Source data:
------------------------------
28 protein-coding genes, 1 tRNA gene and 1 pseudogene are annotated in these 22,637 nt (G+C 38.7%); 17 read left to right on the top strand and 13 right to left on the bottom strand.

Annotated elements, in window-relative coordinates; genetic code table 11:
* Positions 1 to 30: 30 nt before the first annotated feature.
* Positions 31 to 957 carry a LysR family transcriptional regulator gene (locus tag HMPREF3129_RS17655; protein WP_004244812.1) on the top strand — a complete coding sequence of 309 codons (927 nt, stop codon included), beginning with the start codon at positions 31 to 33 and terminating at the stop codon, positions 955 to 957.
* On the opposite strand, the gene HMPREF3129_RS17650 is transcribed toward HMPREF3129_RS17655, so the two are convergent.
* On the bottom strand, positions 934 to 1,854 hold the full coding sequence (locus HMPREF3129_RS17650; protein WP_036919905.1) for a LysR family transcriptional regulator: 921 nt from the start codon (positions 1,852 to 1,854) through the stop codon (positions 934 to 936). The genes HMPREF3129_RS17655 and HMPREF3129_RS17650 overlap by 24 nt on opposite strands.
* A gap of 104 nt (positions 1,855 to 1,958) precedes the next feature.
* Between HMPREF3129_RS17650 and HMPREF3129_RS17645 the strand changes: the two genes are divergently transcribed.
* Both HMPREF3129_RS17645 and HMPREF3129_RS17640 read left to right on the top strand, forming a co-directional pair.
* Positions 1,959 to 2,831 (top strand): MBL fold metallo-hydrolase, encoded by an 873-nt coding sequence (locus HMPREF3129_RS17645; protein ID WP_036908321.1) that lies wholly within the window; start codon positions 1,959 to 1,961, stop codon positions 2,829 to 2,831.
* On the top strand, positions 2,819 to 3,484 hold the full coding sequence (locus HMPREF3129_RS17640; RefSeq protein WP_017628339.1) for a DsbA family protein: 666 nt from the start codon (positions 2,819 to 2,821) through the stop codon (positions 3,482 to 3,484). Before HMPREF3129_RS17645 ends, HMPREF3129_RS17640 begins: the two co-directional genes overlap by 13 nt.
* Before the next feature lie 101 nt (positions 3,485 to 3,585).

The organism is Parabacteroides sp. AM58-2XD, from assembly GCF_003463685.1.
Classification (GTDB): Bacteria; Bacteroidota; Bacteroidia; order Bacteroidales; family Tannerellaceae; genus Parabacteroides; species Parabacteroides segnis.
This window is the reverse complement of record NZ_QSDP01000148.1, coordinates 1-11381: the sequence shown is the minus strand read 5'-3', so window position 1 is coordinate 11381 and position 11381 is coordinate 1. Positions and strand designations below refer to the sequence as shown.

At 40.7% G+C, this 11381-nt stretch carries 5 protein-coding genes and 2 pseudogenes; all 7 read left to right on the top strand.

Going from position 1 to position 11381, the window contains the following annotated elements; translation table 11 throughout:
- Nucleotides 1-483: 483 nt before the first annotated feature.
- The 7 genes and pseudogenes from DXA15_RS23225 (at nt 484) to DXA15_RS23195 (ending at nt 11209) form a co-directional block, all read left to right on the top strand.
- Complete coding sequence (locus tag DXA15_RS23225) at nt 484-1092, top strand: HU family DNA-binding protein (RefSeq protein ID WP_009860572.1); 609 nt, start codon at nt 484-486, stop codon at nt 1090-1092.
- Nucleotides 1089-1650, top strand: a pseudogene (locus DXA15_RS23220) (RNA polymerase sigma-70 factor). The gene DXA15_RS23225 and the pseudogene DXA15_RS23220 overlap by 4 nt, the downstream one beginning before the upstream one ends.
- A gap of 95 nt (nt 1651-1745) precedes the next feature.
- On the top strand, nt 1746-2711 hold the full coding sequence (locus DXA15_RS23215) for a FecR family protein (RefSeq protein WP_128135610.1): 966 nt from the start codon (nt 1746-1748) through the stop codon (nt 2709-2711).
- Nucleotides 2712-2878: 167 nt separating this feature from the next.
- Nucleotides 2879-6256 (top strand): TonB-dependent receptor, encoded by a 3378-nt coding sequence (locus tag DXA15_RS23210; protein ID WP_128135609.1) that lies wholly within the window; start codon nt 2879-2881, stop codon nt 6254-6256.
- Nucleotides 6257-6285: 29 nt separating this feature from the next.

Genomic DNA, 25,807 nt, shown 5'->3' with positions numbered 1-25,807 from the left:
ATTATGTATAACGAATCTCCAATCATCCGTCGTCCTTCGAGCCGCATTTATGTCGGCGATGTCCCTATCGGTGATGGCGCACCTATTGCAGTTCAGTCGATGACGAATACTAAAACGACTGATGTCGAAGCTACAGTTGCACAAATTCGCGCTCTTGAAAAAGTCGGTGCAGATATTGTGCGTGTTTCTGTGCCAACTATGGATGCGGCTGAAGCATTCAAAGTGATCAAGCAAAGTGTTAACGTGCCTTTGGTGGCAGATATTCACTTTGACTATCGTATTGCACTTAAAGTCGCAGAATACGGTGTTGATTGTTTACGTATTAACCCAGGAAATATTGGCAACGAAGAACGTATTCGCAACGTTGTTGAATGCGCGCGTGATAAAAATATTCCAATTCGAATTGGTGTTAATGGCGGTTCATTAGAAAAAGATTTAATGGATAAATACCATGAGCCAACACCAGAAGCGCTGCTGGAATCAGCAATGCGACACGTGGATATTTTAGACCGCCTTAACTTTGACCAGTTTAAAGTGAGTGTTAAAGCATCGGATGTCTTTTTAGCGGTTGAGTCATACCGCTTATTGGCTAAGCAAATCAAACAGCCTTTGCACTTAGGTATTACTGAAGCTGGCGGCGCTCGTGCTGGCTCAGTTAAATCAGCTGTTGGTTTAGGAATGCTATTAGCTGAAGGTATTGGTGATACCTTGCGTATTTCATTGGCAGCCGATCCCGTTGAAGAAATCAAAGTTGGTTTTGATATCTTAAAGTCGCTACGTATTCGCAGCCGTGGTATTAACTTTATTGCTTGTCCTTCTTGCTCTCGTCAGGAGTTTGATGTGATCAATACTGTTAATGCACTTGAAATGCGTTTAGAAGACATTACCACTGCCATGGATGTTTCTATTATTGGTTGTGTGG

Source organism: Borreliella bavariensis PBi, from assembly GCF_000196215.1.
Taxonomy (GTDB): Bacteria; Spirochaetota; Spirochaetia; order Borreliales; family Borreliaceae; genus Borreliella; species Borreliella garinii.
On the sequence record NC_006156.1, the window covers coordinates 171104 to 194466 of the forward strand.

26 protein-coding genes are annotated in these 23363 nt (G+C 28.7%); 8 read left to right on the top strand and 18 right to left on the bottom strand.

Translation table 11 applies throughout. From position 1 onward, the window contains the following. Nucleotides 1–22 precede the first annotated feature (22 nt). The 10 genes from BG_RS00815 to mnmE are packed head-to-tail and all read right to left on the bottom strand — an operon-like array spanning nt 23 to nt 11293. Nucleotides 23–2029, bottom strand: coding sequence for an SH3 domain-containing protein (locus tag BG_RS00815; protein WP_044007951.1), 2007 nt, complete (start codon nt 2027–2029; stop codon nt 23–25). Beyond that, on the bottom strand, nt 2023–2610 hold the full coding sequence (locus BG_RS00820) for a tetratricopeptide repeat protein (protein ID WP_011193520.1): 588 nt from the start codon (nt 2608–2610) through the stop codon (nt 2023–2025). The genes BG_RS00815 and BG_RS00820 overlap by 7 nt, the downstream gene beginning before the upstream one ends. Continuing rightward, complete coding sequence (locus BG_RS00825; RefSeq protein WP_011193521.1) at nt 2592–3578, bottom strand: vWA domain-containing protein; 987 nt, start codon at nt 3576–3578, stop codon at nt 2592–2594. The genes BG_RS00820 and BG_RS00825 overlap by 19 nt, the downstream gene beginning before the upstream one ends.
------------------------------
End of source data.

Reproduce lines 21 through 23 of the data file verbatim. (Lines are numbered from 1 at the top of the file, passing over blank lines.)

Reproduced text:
- Nucleotides 1089-1650, top strand: a pseudogene (locus DXA15_RS23220) (RNA polymerase sigma-70 factor). The gene DXA15_RS23225 and the pseudogene DXA15_RS23220 overlap by 4 nt, the downstream one beginning before the upstream one ends.
- A gap of 95 nt (nt 1651-1745) precedes the next feature.
- On the top strand, nt 1746-2711 hold the full coding sequence (locus DXA15_RS23215) for a FecR family protein (RefSeq protein WP_128135610.1): 966 nt from the start codon (nt 1746-1748) through the stop codon (nt 2709-2711).